6. Is There a Relationship Between the Technique and Methods That are Established to be Reliable?

  The court has briefly discussed this factor in the context of other factors mentioned above. Dr. Gunckel's methodologies in both the study of human and animal health and the tree study differ in important respects from methodologies established to be reliable. In the health study, Dr. Gunckel relies extensively on anecdotal information and fails to give a differential diagnosis. *fn40" At the hearing he admitted to not reviewing any medical files (Tr. at 1645-46). Moreover, what the court finds most unreliable and unusual about Dr. Gunckel's medical testimony is that he is not a medical expert. Reliable methods allow qualified personnel to evaluate the data. In the tree study, Dr. Gunckel looks at damage in trees and extrapolates back to determine dose. This technique bears little relationship to his own pioneering standards of observing effects of known radiation doses through cellular and subcellular analysis. Based upon the foregoing, the court will weigh this factor against the admission of the proffered health and tree Study testimony.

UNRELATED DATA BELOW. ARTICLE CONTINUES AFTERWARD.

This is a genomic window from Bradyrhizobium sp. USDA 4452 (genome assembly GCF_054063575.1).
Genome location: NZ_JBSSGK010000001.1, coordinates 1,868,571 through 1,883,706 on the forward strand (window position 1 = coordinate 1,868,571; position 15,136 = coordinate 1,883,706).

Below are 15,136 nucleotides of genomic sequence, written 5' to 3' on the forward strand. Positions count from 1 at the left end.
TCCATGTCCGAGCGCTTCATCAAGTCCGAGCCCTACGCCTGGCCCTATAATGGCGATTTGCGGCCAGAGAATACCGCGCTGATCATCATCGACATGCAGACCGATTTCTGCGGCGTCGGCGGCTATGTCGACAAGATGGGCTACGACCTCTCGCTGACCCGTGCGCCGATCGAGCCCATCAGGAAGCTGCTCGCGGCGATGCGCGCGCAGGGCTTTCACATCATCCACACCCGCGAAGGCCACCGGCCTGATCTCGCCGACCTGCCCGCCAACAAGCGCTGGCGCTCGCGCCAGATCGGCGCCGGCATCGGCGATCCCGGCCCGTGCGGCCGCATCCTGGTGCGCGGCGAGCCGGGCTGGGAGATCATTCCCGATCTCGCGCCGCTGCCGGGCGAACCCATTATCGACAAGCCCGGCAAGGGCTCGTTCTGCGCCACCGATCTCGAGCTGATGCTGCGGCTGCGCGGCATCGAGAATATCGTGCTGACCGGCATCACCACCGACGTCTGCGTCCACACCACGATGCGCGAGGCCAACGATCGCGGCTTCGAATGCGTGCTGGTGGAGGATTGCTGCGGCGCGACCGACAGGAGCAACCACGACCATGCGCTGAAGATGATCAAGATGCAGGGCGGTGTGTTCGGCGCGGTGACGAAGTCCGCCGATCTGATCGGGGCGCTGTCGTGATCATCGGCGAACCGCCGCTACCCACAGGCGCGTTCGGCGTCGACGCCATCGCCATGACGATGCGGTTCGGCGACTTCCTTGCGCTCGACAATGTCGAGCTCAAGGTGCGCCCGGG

7. Qualifications of the Expert Based Upon the Methodology

  a. Study of Human and Animal Health

  Dr. Gunckel testified at his deposition that he is not a medical doctor, an epidemiologist, an immunologist, or a veterinarian. (Gunckel Dep. at 181-82.) He has not studied at all in the fields of human or veterinary medicine. (Id.) He has never diagnosed or treated people with acute radiation illness. (Id. at 169.) Moreover, his knowledge of animal and human health effects of radiation, by his own admission, was derived solely from literature reviewed in connection with his involvement in this litigation. (Id.) Although well-credentialed in his own field, Dr. Gunckel is not qualified to testify in the fields of medicine, epidemiology, immunology or veterinary medicine. Dr. Gunckel is therefore not qualified to give an expert opinion with respect to his human and animal health study.